For increasing , we obtain the multiple invariant closed curves brought about the NS bifurcation point of iterates of (2.2). In these cases, higher bifurcations of the torus occurs as the system moves out of quasiperiodic region by increasing . The dynamics move from one closed curve to another periodically, but the dynamics in each closed curve, may be periodic or quasiperiodic. Figure 22 presents the set of closed curves around the NS bifurcation.

Figure 22: The existence of multiple closed curves of the system (2.2) for , , and .

Moreover, the closed curves may break and lead to multiple fractal tori on which the dynamics of (2.2) are chaotic. Figures 23 and 24 present strange attractors for (2.2) with and , respectively, which exhibit a fractal structure.

Figure 23: Chaotic attractor for the system (2.2) for , , and .
Figure 24: Chaotic attractor for the system (2.2) for , , and .

#### 5. Concluding Remarks

In this paper, we studied a planar map that models a predator-prey interaction with nonoverlapping generations. We derived analytically a complete description of the stability regions of the fixed points of the system, namely, , , and . We showed that the system undergoes branching, period doubling, and Neimark-Sacker bifurcations. In particular, we determined criticality of the flip, and Neimark-Sacker bifurcations for and analytically by direct computation of the normal form coefficients without explicit reduction to the center manifold. To support the analytical results and reveal the further complex behaviour of the system, we employed numerical continuation methods to compute curves of codimension 1 and 2 bifurcation points. In particular, we computed curves of fixed points of different cycles as well as curves of fold, flip and Neimark-Sacker bifurcations of the fourth iterate, and fold and flip bifurcations of the sixteenth iterate. These curves form stability boundaries of different cycles of the system. These tasks were possible by means of the computation of normal form coefficients and branch-switching algorithms. We further used numerical simulation methods to reveal chaotic behaviours and a strange attractor near the Neimark-Sacker bifurcation.

#### Acknowledgments

This paper was greatly improved by the comments of four reviewers who read the paper from different viewpoints. The authors thank them all and thank the editorial staff of DDNS for the fast and efficient handling of the manuscript. R. K. Ghaziani also would like to thank Shahrekord University for the financial support through a research grant.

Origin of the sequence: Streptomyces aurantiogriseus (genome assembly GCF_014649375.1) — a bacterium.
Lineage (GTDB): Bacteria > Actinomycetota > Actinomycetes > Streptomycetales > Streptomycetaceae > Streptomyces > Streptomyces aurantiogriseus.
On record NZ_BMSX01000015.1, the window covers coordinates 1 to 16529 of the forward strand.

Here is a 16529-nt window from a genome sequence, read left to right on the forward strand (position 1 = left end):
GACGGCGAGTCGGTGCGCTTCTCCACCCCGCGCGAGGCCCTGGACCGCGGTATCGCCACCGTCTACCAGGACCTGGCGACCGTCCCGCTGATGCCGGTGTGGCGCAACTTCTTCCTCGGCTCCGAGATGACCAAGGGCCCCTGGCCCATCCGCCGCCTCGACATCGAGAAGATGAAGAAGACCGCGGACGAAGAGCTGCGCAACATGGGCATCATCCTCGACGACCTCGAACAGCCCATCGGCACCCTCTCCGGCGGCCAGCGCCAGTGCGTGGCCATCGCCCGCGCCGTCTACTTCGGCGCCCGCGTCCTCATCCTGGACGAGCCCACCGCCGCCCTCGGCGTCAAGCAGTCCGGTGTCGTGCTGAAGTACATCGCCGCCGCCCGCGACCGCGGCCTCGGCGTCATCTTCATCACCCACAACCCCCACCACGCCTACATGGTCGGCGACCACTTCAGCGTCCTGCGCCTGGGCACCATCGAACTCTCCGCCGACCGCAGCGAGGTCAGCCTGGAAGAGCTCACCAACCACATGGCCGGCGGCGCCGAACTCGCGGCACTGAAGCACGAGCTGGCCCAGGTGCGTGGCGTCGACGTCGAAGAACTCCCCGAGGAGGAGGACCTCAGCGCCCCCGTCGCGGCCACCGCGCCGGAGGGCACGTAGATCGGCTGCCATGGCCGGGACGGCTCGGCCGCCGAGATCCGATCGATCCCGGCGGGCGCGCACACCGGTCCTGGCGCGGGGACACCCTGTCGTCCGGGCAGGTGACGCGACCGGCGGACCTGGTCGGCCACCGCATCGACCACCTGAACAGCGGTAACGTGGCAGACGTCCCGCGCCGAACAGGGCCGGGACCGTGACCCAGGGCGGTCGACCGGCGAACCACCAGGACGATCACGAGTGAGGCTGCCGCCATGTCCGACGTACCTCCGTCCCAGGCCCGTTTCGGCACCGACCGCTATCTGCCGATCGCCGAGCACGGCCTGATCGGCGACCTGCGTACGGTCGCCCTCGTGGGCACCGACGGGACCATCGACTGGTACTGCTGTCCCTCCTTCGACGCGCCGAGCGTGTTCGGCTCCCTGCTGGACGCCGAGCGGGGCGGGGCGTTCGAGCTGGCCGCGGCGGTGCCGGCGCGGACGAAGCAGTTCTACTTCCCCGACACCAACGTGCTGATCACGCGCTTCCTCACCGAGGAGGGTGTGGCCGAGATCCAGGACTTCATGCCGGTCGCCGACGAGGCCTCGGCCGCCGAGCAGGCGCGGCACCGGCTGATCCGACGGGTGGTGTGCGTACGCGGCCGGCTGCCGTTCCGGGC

#### References

1. A. A. Berryman, “The origins and evolution of predator-prey theory,” Ecology, vol. 73, no. 5, pp. 1530–1535, 1992.
2. M. Fan and K. Wang, “Periodic solutions of a discrete time nonautonomous ratio-dependent predator-prey system,” Mathematical and Computer Modelling, vol. 35, no. 9-10, pp. 951–961, 2002.
3. H. Fang and J. D. Cao, “Global existence for positive periodic solutions to a class of predator-prey systems,” Journal of Biomathematics, vol. 15, no. 4, pp. 403–407, 2000.
4. H. I. Freedman, Deterministic Mathematical Models in Population Ecology, vol. 57 of Monographs and Textbooks in Pure and Applied Mathematics, Marcel Dekker, New York, NY, USA, 1980.
5. B. S. Goh, Management and Analysis of Biological Populations, Elsevier, Amsterdam, The Netherlands, 1980.
6. J. D. Murray, Mathematical Biology, vol. 19 of Biomathematics, Springer, Berlin, Germany, 2nd edition, 1993.
7. A. D. Bazykin, Nonlinear Dynamics of Interacting Populations, vol. 11 of World Scientific Series on Nonlinear Science. Series A: Monographs and Treatises, A. I. Khibnik and B. Krauskopf, Eds., World Scientific, River Edge, NJ, USA, 1998.
8. V. I. Arnold, Geometrical Methods in the Theory of Ordinary Differential Equations, vol. 250 of Grundlehren der Mathematischen Wissenschaften, Springer, New York, NY, USA, 1983.
9. Y. A. Kuznetsov, Elements of Applied Bifurcation Theory, vol. 112 of Applied Mathematical Sciences, Springer, New York, NY, USA, 3rd edition, 2004.
10. H. W. Broer, K. Saleh, V. Naudot, and R. Roussarie, “Dynamics of a predator-prey model with non-monotonic response function,” Discrete and Continuous Dynamical Systems. Series A, vol. 18, no. 2-3, pp. 221–251, 2007.
11. E. J. Doedel, R. A. Champneys, T. F. Fairgrieve, Yu. A. Kuznetsov, B. Sandstede, and X. J. Wang, “AUTO2000: Continuation and Bifurcation Sotware for Ordinary Differential Equations (with HomCont), Users’ Guide,” Concordia University, Montreal, Canada 1997–2000, http://indy.cs.concordia.ca.
12. W. Govaerts and Yu. A. Kuznetsov, “Matcont: a Matlab software project for the numerical continuation and bifurcation study of continuous and discrete parameterized dynamical systems,” http://sourceforge.net/.
13. R. P. Agarwal, Difference Equations and Inequalities: Theory, Methods, and Applicationa, vol. 228 of Monographs and Textbooks in Pure and Applied Mathematics, Marcel Dekker, New York, NY, USA, 2nd edition, 2000.
14. W. Govaerts, R. K. Ghaziani, Yu. A. Kuznetsov, and H. G. E. Meijer, “Numerical methods for two-parameter local bifurcation analysis of maps,” SIAM Journal on Scientific Computing, vol. 29, no. 6, pp. 2644–2667, 2007.
15. M. Danca, S. Codreanu, and B. Bakó, “Detailed analysis of a nonlinear prey-predator model,” Journal of Biological Physics, vol. 23, no. 1, pp. 11–20, 1997.
16. K. Murakami, “Stability and bifurcation in a discrete-time predator-prey model,” Journal of Difference Equations and Applications, vol. 13, no. 10, pp. 911–925, 2007.
17. S. Li and W. Zhang, “Bifurcations of a discrete prey-predator model with Holling type II functional response,” Discrete and Continuous Dynamical Systems. Series B, vol. 14, no. 1, pp. 159–176, 2010.
18. E. L. Allgower and K. Georg, Numerical Continuation Methods: An Introduction, vol. 13 of Springer Series in Computational Mathematics, Springer, Berlin, Germany, 1990.
19. R. L. Kraft, “Chaos, Cantor sets, and hyperbolicity for the logistic maps,” The American Mathematical Monthly, vol. 106, no. 5, pp. 400–408, 1999.